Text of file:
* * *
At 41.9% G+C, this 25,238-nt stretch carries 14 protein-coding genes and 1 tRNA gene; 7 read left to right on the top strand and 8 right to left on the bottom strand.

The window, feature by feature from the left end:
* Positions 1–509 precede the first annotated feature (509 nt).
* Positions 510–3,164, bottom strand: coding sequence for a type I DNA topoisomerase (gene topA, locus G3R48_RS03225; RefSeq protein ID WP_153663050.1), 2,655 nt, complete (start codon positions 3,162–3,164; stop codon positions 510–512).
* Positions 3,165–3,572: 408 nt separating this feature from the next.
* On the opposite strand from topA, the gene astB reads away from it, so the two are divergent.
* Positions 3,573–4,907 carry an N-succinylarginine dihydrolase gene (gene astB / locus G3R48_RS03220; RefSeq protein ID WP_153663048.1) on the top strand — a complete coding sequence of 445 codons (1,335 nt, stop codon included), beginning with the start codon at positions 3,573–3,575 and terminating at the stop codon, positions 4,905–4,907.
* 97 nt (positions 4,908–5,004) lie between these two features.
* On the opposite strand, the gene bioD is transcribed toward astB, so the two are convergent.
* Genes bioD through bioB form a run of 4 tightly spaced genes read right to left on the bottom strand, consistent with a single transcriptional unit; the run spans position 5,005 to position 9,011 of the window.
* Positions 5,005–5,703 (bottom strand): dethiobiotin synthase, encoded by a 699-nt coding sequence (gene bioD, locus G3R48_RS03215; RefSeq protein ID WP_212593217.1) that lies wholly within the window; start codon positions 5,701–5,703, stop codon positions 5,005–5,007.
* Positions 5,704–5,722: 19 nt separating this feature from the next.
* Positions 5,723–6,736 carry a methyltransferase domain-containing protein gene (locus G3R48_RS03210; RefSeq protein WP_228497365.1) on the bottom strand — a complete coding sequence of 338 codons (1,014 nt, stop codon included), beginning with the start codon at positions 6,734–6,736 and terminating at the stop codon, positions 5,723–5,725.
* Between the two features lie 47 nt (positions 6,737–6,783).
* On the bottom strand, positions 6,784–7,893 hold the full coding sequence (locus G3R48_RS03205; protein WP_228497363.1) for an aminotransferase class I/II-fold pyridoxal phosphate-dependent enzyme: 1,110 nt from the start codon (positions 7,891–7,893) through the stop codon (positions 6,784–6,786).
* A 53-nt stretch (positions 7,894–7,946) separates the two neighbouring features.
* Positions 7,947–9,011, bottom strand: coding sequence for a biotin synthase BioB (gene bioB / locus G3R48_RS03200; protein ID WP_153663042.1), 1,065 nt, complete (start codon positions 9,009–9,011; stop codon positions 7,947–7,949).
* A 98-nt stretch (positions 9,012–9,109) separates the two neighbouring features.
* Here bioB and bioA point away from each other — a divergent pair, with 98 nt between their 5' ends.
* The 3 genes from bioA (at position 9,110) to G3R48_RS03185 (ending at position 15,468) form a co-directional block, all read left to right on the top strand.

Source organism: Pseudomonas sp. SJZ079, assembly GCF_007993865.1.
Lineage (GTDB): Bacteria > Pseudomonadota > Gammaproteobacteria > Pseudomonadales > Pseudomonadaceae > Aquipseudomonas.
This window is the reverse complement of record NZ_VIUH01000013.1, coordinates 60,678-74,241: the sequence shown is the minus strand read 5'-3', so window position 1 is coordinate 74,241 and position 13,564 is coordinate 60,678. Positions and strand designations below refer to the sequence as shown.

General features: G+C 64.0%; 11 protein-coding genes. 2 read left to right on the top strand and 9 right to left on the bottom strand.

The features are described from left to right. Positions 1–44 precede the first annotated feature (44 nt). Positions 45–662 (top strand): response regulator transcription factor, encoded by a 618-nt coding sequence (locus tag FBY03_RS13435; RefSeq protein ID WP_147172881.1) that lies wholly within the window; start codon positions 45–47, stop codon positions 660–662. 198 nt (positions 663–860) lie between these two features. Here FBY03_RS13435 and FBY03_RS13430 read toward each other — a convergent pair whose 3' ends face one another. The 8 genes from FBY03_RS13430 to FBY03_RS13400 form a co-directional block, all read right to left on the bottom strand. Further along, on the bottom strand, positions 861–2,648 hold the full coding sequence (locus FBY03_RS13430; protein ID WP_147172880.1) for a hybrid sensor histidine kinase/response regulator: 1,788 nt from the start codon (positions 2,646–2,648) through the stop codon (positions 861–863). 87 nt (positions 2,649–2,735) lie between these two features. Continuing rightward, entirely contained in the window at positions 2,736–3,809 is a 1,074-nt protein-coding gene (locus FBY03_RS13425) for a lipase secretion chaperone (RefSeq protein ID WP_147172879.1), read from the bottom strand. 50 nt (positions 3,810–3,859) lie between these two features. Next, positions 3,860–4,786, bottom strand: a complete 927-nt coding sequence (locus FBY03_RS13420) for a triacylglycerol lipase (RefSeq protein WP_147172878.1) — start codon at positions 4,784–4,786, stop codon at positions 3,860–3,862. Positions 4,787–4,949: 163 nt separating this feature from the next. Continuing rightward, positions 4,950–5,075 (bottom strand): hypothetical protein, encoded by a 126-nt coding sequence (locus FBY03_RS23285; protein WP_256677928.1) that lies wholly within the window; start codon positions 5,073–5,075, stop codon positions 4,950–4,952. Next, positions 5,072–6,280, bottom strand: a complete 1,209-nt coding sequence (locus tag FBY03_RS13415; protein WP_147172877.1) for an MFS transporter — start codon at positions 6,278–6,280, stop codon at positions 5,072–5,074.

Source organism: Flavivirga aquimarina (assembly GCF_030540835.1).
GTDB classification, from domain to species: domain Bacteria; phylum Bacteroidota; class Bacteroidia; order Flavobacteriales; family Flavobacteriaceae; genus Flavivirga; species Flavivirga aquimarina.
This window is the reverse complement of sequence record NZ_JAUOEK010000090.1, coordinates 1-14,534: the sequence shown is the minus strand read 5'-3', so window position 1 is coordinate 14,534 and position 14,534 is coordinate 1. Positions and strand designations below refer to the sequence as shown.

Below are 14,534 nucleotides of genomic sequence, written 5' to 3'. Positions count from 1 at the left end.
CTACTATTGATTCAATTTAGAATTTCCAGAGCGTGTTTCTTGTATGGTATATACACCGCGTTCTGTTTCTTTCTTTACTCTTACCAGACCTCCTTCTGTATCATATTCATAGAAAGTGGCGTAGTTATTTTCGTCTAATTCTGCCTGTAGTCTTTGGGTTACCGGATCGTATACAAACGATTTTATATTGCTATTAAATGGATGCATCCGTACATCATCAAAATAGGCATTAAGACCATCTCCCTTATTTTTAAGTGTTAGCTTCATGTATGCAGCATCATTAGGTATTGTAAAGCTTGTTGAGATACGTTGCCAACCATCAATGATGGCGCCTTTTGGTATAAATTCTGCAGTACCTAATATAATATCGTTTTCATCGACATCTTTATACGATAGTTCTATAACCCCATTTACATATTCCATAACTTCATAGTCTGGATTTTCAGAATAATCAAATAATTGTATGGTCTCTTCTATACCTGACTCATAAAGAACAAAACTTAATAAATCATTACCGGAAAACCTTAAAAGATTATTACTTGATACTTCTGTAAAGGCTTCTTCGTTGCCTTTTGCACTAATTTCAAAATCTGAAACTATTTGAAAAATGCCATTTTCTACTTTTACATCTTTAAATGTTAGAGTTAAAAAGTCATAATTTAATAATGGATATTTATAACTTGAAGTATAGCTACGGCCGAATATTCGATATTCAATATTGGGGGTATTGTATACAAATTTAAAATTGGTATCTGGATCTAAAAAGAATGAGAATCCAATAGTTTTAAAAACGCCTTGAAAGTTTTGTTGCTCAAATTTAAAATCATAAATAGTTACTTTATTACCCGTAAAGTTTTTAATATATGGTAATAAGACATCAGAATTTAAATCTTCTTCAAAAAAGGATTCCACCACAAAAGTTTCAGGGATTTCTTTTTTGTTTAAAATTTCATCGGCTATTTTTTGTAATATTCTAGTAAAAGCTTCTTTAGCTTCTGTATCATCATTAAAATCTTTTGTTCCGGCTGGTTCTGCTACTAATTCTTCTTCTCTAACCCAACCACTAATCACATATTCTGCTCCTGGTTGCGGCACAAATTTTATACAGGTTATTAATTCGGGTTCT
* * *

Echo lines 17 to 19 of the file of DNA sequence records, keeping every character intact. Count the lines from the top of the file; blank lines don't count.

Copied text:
* Positions 7,947–9,011, bottom strand: coding sequence for a biotin synthase BioB (gene bioB / locus G3R48_RS03200; protein ID WP_153663042.1), 1,065 nt, complete (start codon positions 9,009–9,011; stop codon positions 7,947–7,949).
* A 98-nt stretch (positions 9,012–9,109) separates the two neighbouring features.
* Here bioB and bioA point away from each other — a divergent pair, with 98 nt between their 5' ends.